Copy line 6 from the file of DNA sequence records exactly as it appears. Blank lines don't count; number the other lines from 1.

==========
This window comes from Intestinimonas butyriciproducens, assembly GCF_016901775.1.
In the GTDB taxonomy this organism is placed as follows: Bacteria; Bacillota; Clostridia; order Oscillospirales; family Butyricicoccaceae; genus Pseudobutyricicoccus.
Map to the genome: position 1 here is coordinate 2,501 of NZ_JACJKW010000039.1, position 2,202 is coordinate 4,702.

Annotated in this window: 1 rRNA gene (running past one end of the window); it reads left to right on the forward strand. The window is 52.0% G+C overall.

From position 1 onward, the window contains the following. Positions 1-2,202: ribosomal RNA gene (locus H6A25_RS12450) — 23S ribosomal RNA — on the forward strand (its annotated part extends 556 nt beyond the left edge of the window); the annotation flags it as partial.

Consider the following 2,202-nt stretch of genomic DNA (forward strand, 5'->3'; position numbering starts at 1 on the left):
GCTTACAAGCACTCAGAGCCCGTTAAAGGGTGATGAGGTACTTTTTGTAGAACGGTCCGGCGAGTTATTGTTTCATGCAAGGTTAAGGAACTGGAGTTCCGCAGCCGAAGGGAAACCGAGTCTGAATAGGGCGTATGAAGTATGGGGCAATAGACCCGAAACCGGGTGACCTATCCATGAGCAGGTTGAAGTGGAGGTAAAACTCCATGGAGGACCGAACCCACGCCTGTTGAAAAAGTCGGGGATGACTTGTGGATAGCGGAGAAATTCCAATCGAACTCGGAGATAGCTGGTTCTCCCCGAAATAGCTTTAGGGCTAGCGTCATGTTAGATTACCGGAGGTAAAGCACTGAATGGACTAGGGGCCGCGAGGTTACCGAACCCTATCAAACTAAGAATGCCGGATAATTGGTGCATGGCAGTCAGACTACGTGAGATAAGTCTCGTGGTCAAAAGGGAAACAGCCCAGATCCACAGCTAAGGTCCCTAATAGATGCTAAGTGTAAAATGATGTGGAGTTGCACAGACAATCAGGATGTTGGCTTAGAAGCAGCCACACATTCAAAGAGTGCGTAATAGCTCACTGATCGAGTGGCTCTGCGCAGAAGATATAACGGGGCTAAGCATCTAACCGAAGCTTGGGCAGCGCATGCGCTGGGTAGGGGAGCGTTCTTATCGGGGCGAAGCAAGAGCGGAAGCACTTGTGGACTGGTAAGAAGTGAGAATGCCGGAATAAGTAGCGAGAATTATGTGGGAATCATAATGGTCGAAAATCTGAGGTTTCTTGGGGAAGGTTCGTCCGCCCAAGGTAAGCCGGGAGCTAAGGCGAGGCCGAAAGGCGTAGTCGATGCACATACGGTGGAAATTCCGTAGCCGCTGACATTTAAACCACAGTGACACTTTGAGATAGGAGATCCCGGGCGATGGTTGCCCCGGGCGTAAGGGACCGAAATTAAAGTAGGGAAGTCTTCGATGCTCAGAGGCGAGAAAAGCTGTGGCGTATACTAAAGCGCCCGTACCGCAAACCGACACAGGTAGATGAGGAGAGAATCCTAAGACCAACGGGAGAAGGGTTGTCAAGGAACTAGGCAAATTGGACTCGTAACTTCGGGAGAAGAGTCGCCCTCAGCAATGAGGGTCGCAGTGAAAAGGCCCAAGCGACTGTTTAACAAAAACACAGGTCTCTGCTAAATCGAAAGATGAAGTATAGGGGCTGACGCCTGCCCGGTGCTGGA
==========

Consider the following 2,202-nt stretch of genomic DNA (forward strand, 5'->3'; position numbering starts at 1 on the left):